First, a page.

A ‘rent-to-own’ is a special type of tenancy contract where your goal is to eventually buy the property from the landlord. At the start of the agreement you arrange a price for the purchase and a set period (3 year, 5 year, etc) during which you will pay a monthly amount to the landlord that covers both your rent and a contribution towards your down payment. Your landlord is responsible for accumulating the down payment funds over the course of the contract period, and at the end of contract period you have the right to buy the property from the owner at a price agreed upon when the contract started – typically by arranging mortgage to cover the balance of the purchase price.
The challenge with rent-to-own situations is that for them to be legal and valid at the time you are buying the property out (where you will need a mortgage from a traditional lender) the contract and down-payment money must be handled in a very specific way to satisfy the lender that the ‘down payment’ source is valid towards the purchase.
For a Rent-to-Own Agreement to be considered valid, it must be signed and dated at the start of the contract term and include and/or be supported by:
- A letter of economic rent from a certified appraiser that was done at the time of the agreement. This confirms a reasonable market rental rate for the property, and confirms that the amounts paid above this rate can be considered contributions towards the down payment (i.e. rent payments in excess of market rent are eligible as a source of down payment).
- The Agreement must be registered to the property title at the start of the agreement (registration cannot be done ‘after the fact’).
- The sale price must be clearly stated for the prospective purchaser to complete the purchase at the end of the contract period (this also sets the value of the property for mortgage purposes)
- The agreement must be fair and reasonable, and include provisions for extenuating circumstances (what happens in the event of a late payment, if the property is minorly or substantially damaged, if either party were to be injured or die, etc) and the prospective purchaser(s) should be entitled to receive some refund of the amounts set aside as down payment in the event the sale does not proceed.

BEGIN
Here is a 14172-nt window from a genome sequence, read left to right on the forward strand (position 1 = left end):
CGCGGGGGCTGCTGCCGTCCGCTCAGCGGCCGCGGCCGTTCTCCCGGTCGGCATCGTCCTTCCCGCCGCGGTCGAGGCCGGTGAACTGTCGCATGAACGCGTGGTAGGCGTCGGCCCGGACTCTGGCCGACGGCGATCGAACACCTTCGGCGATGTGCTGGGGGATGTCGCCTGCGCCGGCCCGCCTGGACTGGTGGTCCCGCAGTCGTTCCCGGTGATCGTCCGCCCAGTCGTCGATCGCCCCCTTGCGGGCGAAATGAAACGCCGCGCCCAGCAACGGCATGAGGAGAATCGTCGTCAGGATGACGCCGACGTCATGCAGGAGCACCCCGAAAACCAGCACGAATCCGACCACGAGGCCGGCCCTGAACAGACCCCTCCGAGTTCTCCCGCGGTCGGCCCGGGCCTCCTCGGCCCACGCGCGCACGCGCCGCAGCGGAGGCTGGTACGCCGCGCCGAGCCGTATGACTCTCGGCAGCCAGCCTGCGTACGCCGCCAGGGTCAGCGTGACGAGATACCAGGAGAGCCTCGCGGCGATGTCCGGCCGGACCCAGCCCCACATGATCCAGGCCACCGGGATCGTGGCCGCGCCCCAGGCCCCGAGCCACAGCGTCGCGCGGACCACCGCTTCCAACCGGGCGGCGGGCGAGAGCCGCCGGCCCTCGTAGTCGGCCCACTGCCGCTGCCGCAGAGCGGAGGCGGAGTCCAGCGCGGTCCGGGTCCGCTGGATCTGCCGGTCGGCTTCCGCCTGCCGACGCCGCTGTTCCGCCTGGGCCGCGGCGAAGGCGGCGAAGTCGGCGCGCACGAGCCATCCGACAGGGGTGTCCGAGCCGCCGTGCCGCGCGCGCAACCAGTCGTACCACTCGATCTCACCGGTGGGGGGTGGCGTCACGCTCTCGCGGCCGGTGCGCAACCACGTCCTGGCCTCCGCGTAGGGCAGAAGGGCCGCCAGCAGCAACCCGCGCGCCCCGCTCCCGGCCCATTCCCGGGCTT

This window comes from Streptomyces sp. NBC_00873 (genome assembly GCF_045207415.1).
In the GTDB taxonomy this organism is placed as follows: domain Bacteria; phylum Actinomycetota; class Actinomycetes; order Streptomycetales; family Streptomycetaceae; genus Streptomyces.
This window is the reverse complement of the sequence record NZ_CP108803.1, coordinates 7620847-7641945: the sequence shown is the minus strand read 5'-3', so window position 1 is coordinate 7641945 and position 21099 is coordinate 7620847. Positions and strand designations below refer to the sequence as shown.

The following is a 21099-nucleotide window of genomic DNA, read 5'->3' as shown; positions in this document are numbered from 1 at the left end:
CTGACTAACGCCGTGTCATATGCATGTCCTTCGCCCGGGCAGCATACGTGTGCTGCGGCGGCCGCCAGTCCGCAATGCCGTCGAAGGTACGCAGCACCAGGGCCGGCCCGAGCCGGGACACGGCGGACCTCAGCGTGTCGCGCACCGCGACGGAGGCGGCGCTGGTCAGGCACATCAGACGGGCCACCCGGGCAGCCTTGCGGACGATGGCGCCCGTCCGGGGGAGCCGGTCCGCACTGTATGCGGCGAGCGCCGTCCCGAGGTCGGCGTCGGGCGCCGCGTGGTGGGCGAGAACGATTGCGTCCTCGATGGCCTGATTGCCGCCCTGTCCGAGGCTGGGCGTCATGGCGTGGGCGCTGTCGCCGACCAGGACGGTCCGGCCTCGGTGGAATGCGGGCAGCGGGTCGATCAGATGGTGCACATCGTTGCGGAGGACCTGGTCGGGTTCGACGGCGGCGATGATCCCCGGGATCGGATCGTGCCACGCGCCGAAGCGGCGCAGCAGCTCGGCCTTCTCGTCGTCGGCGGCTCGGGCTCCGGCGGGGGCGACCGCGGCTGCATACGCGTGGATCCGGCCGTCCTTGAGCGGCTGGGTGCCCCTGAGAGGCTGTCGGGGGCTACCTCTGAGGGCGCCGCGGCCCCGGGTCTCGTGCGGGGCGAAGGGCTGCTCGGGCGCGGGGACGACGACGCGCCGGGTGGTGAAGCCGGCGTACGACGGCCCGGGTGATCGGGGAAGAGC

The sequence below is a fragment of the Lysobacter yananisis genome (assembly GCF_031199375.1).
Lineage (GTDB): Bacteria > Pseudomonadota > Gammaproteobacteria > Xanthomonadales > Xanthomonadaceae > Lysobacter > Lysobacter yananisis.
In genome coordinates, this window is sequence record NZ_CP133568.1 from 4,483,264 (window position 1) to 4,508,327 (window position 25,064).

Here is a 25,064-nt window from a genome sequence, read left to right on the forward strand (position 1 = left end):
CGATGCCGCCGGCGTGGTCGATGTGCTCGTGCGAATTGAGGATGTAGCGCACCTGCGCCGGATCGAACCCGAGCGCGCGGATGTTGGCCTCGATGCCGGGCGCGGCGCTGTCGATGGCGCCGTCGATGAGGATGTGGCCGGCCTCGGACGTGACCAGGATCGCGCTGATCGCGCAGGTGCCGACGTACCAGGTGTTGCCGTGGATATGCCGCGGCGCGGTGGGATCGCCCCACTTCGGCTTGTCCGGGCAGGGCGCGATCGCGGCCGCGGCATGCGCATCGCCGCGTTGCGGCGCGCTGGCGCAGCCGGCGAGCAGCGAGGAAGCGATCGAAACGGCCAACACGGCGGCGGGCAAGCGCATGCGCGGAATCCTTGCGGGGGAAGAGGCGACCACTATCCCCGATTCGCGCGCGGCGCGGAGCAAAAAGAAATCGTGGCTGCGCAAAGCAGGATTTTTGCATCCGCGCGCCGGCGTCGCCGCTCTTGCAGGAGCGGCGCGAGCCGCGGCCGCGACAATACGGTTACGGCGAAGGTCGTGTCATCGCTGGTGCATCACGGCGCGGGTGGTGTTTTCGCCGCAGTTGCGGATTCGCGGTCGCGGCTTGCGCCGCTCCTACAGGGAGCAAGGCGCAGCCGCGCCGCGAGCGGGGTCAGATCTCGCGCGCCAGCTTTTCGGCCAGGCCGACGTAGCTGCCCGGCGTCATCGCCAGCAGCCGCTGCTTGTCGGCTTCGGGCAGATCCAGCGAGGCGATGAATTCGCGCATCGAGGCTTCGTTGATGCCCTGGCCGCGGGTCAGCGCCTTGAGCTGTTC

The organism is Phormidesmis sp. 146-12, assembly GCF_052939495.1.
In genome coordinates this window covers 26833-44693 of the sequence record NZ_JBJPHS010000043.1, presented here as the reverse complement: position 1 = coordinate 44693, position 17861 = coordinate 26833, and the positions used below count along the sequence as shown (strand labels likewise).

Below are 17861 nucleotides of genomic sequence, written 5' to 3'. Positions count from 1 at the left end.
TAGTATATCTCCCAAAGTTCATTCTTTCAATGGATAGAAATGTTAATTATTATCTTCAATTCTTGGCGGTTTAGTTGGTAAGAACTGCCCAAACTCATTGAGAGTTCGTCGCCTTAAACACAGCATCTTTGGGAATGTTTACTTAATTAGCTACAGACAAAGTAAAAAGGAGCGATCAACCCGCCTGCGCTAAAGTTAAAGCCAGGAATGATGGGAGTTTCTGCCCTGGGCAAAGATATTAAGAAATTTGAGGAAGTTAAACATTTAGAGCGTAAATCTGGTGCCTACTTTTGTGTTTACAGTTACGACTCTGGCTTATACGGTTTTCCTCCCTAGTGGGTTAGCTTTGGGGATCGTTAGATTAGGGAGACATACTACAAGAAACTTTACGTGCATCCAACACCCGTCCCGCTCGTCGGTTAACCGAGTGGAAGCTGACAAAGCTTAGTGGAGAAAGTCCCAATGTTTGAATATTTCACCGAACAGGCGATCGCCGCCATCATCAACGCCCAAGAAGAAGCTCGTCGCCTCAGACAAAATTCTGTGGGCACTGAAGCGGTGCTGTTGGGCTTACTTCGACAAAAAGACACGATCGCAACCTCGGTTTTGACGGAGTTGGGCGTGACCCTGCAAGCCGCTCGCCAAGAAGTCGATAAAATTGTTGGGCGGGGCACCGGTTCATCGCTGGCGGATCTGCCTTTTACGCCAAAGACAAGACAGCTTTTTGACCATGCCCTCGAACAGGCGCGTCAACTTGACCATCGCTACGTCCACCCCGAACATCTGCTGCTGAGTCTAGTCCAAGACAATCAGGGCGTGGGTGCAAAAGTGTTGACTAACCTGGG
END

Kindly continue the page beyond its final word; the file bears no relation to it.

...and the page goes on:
So the key ideas are that the contract must be written up and signed at the start, it must meet all of the above conditions, it must be registered to the property title at the time the agreement begins (which requires a lawyer or notary), and it must be fair and reasonable and allow for a reasonable portion of the down payment to be refunded should you decide not to proceed with the purchase.
We recommend using a lawyer to draw up the contract to ensure, and that both parties receive independent legal advice to ensure the arrangement is fair and reasonable to all concerned. The solicitor will also help with registration of the agreement to title.
Between the letter of economic rents from and appraiser and the legal costs, you should budget $1,500 – $2,000 to begin a rent-to-own contract that will satisfy a mortgage lender for financing at the time of purchase. Before spending time and money, we stronngly recommend speaking to a mortgage consultant to ensure you understand the risks involved and that you have a good plan in place for eventual mortgage qualification.
Other resources: The BC Financial Services Authority has an article on Rent-to-Own contracts.